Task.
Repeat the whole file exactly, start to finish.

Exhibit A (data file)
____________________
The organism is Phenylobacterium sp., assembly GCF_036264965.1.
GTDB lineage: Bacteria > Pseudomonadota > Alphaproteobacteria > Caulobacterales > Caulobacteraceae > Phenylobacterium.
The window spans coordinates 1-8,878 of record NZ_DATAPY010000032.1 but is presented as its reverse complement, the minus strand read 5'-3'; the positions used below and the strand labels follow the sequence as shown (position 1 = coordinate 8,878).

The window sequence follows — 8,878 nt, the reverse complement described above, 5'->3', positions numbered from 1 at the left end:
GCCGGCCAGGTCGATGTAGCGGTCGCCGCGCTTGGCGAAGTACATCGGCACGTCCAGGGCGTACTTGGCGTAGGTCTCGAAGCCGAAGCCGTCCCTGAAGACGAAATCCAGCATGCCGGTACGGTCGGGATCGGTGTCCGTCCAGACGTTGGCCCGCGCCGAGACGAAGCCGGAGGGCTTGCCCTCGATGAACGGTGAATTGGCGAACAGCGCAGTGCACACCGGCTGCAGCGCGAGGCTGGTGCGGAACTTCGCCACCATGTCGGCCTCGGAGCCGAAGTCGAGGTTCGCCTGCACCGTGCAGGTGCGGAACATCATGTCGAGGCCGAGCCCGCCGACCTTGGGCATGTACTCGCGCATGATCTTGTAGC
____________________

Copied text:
The organism is Phenylobacterium sp., assembly GCF_036264965.1.
GTDB lineage: Bacteria > Pseudomonadota > Alphaproteobacteria > Caulobacterales > Caulobacteraceae > Phenylobacterium.
The window spans coordinates 1-8,878 of record NZ_DATAPY010000032.1 but is presented as its reverse complement, the minus strand read 5'-3'; the positions used below and the strand labels follow the sequence as shown (position 1 = coordinate 8,878).

The window sequence follows — 8,878 nt, the reverse complement described above, 5'->3', positions numbered from 1 at the left end:
GCCGGCCAGGTCGATGTAGCGGTCGCCGCGCTTGGCGAAGTACATCGGCACGTCCAGGGCGTACTTGGCGTAGGTCTCGAAGCCGAAGCCGTCCCTGAAGACGAAATCCAGCATGCCGGTACGGTCGGGATCGGTGTCCGTCCAGACGTTGGCCCGCGCCGAGACGAAGCCGGAGGGCTTGCCCTCGATGAACGGTGAATTGGCGAACAGCGCAGTGCACACCGGCTGCAGCGCGAGGCTGGTGCGGAACTTCGCCACCATGTCGGCCTCGGAGCCGAAGTCGAGGTTCGCCTGCACCGTGCAGGTGCGGAACATCATGTCGAGGCCGAGCCCGCCGACCTTGGGCATGTACTCGCGCATGATCTTGTAGC